Tim: So–we’re boring?

It was noon and I had just finished mopping the kitchen floor and was standing breathless when Tim emerged from behind his curtain.

“The trouble is,” he said, not quite petulantly, “there’s nothing to do here. There are two computers and neither one of them works for me.”

Actually there are three computers and Jerry has gone to some pains to set one of them up so Tim can view the Astronomy Picture of the Day, check his email, and play an earlier, simpler version of a game he used to be able to play.

At another time he told us, “I don’t know anyone up here. All my friends are down at my place.”

“At the apartment house?” I queried. I only knew of one.

“No. AA people.”

“I didn’t know any of them lived around you.”

“I pass them on the street.”


I am afraid at some point he may insist on moving back to the dump, even though his life there had pretty well ground to a halt. He had given up studying Hebrew, his focus for the past dozen years, he was not motivated to get to the library every afternoon, as he used to do, he often skipped walking to the Senior Center for his single meal of the day. (He is 5′ 5″ and down to 122 pounds, only four pounds more than I weigh and I am 5-foot-nothing.) When we would go see him, he was in shabby robe and soiled slippers, and all he did, pretty much, was sit disconsolately on the edge of his bed while Jerry got his computer unstuck and I lined up his pills for the coming week.

I don’t see what there is to go back to.

Here, the hacking cough of his chronic bronchitis seems to be clearing up. He isn’t depressed when he is around people. He keeps his preferred nocturnal hours, sleeps till noon or after, reads his newspaper over a cup of coffee, and takes naps at will. He’s reading books again–since being with us, he has read  Kahn’s The Harbinger, James’ Varieties of Religious Experience (again) and now a book about the Holocaust that he says he wishes he had never started because once you start it you can’t put it down and it’s horrific.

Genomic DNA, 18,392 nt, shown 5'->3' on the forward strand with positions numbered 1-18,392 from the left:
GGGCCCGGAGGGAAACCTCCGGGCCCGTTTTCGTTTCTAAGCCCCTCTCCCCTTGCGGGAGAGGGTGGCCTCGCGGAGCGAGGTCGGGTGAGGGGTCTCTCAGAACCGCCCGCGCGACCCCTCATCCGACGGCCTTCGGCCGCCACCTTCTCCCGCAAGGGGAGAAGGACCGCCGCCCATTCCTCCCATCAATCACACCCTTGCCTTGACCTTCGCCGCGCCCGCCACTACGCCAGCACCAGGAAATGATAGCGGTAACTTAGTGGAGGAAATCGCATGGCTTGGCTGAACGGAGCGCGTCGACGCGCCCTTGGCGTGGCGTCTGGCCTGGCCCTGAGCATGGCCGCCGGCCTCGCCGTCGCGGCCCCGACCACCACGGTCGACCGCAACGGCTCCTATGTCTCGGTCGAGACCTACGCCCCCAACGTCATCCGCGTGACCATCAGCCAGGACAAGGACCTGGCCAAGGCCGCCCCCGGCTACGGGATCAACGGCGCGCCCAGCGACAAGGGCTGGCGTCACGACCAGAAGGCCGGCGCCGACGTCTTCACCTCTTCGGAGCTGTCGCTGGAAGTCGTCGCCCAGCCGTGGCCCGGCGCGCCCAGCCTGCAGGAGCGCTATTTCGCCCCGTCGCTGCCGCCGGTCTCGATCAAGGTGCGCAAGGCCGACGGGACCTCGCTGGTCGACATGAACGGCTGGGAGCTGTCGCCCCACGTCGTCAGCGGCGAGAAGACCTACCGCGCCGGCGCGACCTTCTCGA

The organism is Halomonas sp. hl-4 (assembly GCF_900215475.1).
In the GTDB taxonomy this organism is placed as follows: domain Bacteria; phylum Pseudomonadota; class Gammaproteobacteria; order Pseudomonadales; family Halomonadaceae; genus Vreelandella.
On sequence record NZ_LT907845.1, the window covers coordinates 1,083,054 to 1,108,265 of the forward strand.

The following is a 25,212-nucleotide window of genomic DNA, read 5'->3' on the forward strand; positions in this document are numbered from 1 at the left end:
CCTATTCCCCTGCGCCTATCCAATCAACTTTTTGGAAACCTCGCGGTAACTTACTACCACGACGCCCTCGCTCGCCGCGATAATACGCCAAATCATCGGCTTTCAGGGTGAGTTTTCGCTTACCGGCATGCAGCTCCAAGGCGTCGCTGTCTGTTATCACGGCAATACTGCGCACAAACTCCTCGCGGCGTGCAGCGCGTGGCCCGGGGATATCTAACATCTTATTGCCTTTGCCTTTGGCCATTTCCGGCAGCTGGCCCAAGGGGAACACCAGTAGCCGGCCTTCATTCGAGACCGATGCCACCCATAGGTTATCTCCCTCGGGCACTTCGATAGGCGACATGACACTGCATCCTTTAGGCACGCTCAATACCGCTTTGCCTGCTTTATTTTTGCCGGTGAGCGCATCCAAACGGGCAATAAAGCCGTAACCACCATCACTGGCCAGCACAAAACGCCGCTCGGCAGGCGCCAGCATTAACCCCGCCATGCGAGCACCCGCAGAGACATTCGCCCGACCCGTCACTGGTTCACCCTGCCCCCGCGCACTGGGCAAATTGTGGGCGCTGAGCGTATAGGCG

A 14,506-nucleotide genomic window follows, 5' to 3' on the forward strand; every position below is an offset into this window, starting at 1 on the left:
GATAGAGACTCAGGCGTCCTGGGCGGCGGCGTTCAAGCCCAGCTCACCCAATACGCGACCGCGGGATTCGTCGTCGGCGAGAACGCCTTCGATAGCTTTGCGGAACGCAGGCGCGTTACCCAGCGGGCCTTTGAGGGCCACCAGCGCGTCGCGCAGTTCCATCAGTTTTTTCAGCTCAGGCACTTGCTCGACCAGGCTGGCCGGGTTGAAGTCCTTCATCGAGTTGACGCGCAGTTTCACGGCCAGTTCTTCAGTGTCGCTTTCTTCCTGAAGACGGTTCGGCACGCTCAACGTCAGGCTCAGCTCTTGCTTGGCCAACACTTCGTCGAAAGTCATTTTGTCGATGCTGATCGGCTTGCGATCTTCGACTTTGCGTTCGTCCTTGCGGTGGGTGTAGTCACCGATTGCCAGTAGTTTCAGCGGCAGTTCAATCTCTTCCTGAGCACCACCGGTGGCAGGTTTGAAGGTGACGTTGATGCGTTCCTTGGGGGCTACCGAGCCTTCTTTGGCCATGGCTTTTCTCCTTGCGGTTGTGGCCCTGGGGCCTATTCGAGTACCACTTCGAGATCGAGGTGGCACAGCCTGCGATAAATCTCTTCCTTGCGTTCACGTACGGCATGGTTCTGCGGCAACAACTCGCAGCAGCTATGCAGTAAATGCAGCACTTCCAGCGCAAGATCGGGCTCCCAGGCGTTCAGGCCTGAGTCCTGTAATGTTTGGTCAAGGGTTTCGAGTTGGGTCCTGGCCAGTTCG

If he insists on going back to the apartment, which still has roaches–I think they all ran into adjoining apartments, held their collective breath and came back when the fumes cleared–when all his bedding and clothes are at our house (finally clean) and his bed has no mattress or pillow because Jerry dragged them out to the alley–well, we’ll evade that bridge when we come to it.


About Jessica Renshaw

This entry was posted in Alzheimer's, My brother Tim and tagged . Bookmark the permalink.

2 Responses to Tim: So–we’re boring?

  1. tedrey says:

    Or burn that bridge *before* you cross it?

    An AA group in the area? A closer library? A few near-by street people you wouldn’t mind visiting him? Chess against the computer? he can’t have forgotten that, and it can be set to any level of difficulty.

    Love and blssings to all,


  2. I really don’t like but there is no other option to choose. Wish the site had a “read it, praying fo ryou” place. So, “like” will have to do.

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